A pizza firm is watching legal proceedings in Whangarei closely to see if a precedent will be set so it can return its Segways to Auckland footpaths.

Sal's Pizza has been told by police to stop using the two-wheeled vehicles for deliveries in central Auckland.

However, last month, a High Court judge quashed the conviction of Kaikohe Hotel owner Neal Summers for riding a Segway on a footpath in Kerikeri and awarded him a rehearing.

Justice Kit Toogood ordered the return of $1150 in fines and reinstatement of 15 demerit points.


Next week, the Whangarei District Court will rehear the case, which will set a precedent by deciding if the 1500-watt Segways are suitable for footpaths, roads or private property.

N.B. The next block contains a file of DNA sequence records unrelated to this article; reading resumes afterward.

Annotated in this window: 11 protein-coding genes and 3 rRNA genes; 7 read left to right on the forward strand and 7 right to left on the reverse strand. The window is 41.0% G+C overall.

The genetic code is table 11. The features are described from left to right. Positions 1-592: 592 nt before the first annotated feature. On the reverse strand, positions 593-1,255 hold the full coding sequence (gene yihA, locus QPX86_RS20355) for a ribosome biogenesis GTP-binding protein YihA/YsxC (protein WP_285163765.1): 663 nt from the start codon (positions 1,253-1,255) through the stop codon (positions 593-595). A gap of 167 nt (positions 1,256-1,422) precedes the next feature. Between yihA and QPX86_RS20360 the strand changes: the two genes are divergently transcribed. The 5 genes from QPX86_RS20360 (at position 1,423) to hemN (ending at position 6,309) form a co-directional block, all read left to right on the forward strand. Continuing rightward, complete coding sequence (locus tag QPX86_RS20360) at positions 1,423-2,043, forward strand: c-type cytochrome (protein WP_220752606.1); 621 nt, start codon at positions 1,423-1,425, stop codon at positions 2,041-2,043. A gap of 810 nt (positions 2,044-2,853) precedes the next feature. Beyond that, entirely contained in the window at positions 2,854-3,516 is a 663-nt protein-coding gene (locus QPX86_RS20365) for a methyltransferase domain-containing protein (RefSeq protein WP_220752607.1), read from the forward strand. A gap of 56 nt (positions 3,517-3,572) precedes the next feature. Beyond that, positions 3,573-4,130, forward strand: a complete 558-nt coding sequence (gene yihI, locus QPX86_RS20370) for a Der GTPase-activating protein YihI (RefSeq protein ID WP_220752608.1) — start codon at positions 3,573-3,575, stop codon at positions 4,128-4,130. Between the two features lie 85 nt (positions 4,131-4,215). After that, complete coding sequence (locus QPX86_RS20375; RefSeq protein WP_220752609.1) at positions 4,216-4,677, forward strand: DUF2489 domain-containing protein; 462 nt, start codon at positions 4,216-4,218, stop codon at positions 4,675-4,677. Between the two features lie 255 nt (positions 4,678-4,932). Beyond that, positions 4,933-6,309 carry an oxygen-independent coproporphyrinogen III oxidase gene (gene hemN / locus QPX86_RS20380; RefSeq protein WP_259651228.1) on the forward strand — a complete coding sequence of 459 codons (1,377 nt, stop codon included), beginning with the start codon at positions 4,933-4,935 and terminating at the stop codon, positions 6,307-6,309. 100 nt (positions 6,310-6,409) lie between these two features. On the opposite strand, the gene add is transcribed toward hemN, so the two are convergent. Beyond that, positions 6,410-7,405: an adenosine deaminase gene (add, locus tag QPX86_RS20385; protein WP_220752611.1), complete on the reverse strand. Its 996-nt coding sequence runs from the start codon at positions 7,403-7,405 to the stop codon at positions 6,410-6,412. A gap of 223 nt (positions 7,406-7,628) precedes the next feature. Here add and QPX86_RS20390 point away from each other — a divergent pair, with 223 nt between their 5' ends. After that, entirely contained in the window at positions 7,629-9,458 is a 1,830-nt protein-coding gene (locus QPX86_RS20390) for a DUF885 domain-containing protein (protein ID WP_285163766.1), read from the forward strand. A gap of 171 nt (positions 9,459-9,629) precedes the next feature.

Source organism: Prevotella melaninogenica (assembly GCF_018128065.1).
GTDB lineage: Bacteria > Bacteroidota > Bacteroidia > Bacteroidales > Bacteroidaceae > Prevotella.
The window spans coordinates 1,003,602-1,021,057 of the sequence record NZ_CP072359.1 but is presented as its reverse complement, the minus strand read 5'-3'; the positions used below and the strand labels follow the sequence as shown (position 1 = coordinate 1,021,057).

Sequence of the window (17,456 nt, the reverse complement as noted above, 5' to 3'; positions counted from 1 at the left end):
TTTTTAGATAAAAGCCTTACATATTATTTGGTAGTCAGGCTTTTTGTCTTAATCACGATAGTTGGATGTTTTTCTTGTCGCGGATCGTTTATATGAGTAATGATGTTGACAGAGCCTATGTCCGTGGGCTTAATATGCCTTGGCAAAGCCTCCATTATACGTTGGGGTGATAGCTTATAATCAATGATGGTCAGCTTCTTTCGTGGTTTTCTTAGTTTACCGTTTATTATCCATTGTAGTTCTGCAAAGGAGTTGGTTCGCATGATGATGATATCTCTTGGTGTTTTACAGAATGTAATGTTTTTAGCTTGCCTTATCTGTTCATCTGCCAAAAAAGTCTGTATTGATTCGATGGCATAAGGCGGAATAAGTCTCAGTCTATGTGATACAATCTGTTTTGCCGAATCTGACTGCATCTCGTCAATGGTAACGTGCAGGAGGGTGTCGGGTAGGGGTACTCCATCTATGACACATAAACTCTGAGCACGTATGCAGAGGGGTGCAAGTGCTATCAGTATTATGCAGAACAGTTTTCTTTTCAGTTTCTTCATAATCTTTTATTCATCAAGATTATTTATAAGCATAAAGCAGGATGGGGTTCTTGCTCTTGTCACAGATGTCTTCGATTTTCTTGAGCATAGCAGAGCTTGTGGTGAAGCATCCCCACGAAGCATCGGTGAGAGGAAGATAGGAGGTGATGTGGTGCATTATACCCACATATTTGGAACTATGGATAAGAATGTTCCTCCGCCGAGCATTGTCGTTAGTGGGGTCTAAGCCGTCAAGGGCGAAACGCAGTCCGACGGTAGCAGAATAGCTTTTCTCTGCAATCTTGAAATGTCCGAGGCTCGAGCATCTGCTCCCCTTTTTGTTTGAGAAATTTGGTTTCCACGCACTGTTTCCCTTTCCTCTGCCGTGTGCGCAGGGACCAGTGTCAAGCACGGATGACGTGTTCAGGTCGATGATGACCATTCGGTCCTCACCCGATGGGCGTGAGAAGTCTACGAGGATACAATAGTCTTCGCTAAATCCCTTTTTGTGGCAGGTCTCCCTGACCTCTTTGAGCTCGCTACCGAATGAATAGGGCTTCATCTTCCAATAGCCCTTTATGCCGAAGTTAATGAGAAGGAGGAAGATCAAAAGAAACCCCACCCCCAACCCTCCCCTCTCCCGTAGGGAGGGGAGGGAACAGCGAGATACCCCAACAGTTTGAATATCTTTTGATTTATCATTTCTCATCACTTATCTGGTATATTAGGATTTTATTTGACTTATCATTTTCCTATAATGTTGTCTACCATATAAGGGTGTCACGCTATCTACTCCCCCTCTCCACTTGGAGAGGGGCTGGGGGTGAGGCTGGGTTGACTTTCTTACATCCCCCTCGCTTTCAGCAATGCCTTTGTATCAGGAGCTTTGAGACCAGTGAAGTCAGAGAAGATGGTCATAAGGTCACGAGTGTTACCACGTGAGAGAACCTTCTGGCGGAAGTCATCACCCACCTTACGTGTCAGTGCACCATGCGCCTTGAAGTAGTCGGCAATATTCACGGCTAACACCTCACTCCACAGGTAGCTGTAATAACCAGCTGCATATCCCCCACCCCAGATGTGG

Mr Summers was using the battery-operated scooter as a mobility device because he suffers chronic pain in a leg if he walks for too long.

In his judgment, Justice Toogood said that according to the evidence provided to the District Court, there were 79 people in New Zealand who used Segways as mobility devices.

"Serious inconvenience and expense would be caused to New Zealand users of Segway PTs [personal transporters] if the law was to regard them as motor vehicles," he said.

"For these reasons, the judge recognised that the matters at issue would be of interest not only to Segway USA and Segway New Zealand, but also to New Zealand Disabilities."

Yesterday, the Ministry of Transport said it agreed with the police that the Segway's motor capacity made it a motor vehicle under transport law.

As well, the driver must hold a valid driver's licence and, as appropriate, wear an approved motorcycle helmet.

A ministry spokeswoman said a Segway could not be driven on a footpath.